RDP (Remote Desktop) is actually a much more efficient protocol than VNC's protocol, called RFB.
VNC works, as you suggest, by sending a picture of the desktop across the network. There are some optimizations, such as only sending parts of the screen which have changed, but that's essentially it.
RDP, on the other hand, works by sending instructions on how to draw the screen to the client computer. Rather than sending a picture of a Window, the host machine sends a description of the window to the client machine, then the client machine is responsible for rendering an image and displaying it. Nearly all of the time, these instructions are much less bandwidth-intensive than VNC's protocol would be. Also, since the client computer "understands" the image it has created for you, it can perform simple operations like moving windows without having to (a) send the mouse input to the host computer, (b) wait for the host computer to render the moved window, and (c) wait for the response. It can just calculate and draw the results for you right away.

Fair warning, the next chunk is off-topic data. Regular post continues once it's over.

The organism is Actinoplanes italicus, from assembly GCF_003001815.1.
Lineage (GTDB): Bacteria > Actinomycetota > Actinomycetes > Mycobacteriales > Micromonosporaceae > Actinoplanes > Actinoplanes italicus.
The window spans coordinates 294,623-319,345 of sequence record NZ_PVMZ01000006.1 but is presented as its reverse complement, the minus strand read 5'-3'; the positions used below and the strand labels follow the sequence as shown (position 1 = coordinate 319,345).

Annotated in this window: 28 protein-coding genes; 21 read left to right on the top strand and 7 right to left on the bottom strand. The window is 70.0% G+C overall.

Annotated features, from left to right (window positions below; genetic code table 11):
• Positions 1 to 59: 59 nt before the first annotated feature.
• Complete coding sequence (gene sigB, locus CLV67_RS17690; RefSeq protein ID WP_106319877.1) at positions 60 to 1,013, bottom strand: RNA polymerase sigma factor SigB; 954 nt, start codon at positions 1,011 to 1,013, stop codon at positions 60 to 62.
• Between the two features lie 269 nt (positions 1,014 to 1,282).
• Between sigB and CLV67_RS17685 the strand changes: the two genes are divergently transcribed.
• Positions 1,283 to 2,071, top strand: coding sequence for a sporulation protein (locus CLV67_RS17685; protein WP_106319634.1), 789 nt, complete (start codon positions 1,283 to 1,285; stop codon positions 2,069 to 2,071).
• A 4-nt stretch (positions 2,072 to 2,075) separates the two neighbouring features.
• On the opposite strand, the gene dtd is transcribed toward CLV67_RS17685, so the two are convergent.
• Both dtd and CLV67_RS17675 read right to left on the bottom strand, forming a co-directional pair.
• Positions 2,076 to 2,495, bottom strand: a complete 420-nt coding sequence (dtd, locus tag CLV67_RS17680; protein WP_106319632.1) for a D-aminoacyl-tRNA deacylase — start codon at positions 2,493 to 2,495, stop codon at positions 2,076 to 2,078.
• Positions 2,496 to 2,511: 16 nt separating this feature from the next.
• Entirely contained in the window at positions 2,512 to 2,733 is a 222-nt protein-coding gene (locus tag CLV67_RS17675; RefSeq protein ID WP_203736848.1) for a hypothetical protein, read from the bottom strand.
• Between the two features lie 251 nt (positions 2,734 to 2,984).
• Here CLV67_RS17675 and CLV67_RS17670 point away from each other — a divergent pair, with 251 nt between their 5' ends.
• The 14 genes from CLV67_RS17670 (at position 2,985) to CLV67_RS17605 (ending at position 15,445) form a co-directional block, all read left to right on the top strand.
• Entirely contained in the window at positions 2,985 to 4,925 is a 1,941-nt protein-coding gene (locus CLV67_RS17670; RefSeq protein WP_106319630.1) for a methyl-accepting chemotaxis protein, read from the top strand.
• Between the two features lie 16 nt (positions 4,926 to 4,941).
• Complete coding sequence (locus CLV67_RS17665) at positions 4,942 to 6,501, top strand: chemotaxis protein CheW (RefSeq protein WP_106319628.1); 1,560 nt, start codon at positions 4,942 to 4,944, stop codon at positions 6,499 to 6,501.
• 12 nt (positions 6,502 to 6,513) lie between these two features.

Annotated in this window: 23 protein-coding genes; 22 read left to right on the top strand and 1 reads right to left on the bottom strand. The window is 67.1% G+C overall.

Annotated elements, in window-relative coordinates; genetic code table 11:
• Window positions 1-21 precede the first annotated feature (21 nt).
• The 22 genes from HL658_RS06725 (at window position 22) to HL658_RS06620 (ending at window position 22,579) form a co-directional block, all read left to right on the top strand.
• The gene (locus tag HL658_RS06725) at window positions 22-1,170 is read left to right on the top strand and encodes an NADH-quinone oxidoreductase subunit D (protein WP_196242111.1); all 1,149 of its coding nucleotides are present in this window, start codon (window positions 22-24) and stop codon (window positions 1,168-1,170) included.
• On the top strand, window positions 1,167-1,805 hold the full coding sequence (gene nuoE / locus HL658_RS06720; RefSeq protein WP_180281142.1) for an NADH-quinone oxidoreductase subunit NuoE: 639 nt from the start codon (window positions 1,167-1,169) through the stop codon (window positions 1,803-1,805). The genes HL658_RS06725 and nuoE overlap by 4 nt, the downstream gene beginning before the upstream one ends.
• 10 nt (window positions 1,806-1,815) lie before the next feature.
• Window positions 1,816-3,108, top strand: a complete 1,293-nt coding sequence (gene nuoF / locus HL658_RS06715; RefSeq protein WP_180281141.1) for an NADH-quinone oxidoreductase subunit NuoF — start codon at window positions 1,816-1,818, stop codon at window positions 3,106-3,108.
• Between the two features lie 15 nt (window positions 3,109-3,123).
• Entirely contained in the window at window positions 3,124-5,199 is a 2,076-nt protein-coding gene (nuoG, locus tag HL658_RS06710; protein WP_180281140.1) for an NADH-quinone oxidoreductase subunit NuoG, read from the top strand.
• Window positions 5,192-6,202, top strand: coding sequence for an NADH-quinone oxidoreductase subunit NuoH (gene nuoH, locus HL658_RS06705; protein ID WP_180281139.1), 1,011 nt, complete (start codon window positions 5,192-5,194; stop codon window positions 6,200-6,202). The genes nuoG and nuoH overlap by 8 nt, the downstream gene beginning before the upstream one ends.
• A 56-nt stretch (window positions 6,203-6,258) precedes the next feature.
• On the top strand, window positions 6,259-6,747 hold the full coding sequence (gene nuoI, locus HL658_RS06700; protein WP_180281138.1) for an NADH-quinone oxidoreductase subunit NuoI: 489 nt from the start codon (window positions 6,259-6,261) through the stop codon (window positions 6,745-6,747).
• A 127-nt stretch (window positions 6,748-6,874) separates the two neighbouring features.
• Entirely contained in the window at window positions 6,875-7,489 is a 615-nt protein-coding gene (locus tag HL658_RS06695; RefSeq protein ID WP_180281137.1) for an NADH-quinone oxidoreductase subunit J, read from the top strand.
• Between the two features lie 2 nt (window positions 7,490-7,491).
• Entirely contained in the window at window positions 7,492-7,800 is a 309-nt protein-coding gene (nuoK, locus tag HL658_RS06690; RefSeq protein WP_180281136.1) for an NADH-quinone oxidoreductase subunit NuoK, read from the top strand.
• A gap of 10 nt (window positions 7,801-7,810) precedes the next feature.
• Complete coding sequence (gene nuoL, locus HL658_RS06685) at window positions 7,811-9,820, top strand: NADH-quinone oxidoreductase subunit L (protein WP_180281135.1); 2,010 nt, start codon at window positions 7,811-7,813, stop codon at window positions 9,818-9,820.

RDP also is integrated with Windows logons and sessions: when you make a Remote Desktop connection, Windows is either creating a new logon session for you, or connecting an existing session to your RDP connection. Logging on and connecting the session is what takes the majority of the initial connection time, but after that it should be much quicker. This is how Terminal Services works: each user has an independent session on one computer, the display of which is sent across the network and rendered remotely, and none of them can see what the other is doing. VNC generally has no notion of logon sessions and always connects you to the console session (so you see exactly what somebody physically sitting at the computer would see). Depending on what you're trying to achieve, this can be a good or a bad thing.